On March 13, officers used a battering ram to break down Taylor’s door. Startled, Walker assumed someone was breaking into their apartment and fired a single shot, which struck and injured an officer.

Officers returned fire. At least five bullets struck Taylor. She was pronounced dead at the scene.

An investigation into what happened that night took place only after intense public pressure from activists in the United States and elsewhere around the world, demands that grew following several other fatal police encounters, including that of Minneapolis resident George Floyd.

On Wednesday, Kentucky’s attorney general announced there would be no charges against the officers involved in the March shooting that led to Taylor’s death because his agency concluded they acted appropriately during the incident.

Legal experts disagree.

“I think this one is a slighted, biased prosecution,” Sacramento criminal defense attorney Mark Reichel said in an interview with FOX40 News. “In this case, there’s a lot that was not given to the grand jury…some of the reports were backdated, were altered and there were complete lies in some of the reports.”

Mark said existing law in Kentucky tends to favor police officers in criminal probes like this one, but a prosecutor still has the ability to act independently of a grand jury and bring charges if they feel there is sufficient evidence of a crime.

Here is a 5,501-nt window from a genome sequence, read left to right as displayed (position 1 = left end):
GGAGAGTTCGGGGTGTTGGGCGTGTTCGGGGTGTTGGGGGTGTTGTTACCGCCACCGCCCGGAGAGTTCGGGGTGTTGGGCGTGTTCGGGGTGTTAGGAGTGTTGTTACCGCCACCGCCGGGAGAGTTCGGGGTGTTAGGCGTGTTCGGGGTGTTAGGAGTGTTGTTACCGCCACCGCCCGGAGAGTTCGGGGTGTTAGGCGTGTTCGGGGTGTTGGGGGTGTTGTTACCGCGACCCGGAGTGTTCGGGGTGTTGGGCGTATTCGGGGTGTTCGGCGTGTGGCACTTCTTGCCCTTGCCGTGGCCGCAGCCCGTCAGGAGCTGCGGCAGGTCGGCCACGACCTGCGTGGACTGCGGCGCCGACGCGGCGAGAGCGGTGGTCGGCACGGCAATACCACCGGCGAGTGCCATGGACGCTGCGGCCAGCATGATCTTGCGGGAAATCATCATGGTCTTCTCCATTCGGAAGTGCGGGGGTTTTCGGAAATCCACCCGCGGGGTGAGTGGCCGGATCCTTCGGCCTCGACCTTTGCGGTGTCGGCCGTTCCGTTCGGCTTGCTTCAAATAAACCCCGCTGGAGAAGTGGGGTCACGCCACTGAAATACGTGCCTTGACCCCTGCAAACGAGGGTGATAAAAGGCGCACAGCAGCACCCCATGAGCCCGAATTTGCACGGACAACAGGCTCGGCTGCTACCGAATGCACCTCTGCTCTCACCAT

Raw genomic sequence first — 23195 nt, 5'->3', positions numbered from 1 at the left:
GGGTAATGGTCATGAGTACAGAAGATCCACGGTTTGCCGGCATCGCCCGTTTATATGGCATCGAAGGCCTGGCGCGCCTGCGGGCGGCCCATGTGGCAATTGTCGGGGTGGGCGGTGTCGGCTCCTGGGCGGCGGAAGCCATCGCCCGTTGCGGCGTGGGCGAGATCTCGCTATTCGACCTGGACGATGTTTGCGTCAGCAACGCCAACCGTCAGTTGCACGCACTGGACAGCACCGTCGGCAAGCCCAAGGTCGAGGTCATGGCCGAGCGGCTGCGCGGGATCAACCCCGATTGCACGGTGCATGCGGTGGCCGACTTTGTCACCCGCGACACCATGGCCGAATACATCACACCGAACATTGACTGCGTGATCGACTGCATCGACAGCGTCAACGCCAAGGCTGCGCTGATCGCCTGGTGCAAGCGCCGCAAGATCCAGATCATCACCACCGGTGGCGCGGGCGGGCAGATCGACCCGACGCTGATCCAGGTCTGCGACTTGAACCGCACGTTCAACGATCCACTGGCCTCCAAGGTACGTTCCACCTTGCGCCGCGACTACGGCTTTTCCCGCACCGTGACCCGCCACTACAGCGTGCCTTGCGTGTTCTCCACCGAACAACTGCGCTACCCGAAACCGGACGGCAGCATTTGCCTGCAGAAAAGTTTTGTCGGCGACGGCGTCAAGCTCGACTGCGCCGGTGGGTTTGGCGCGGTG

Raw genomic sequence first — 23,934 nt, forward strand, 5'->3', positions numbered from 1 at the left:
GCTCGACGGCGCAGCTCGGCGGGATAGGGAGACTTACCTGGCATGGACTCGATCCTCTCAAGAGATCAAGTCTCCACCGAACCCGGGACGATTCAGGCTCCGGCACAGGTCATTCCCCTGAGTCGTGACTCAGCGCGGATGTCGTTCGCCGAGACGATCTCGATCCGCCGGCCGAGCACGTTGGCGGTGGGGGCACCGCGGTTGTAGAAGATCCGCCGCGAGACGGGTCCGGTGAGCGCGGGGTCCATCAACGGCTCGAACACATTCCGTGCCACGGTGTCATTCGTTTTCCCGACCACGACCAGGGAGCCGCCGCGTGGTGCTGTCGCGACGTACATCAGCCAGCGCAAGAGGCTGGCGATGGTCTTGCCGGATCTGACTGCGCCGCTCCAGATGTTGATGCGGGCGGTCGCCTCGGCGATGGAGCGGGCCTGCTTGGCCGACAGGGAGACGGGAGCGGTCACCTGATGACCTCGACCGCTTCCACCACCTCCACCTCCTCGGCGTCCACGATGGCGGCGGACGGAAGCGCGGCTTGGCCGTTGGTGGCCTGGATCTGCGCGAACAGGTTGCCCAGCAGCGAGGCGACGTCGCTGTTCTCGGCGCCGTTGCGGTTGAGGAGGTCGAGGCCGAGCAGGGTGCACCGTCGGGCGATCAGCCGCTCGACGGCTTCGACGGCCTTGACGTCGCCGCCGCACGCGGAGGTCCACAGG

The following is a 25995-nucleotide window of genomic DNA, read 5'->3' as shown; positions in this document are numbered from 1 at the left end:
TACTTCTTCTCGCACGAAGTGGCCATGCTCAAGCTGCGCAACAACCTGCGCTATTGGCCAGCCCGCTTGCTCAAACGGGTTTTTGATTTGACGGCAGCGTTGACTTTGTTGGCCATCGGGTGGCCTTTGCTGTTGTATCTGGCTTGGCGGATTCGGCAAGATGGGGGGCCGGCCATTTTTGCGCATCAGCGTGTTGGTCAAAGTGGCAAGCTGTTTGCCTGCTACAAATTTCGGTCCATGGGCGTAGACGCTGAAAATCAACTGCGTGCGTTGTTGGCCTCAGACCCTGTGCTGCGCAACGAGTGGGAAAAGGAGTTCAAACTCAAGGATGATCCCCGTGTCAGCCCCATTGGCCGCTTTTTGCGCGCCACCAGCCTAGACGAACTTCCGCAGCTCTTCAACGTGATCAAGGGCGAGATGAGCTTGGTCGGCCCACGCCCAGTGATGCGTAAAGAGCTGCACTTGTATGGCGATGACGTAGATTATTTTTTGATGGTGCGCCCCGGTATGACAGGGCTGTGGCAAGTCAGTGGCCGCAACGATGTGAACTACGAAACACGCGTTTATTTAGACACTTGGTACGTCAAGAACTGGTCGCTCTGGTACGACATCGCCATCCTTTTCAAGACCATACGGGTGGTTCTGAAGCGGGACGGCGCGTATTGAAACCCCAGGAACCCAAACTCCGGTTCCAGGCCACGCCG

“You can say, well, look, the grand jury didn’t do this, but I’m a prosecutor, I’m going to file a criminal complaint,” Mark said. “With a certain period of time, [suspects are] entitled to a preliminary hearing…where a judge reviews the evidence.”

As far as the state’s criminal investigation goes, Mark said he believes Wednesday’s announcement to be the end of the line there. But federal prosecutors could launch their own civil rights investigation into the death, though any such action would depend on the outcome of the November election.

“That could happen, but it will only happen if the Democrats take the White House…with a new attorney general,” Mark said. “Attorney General Barr has indicated he will not get involved in this case.”

Click or tap here for the full story from FOX40 News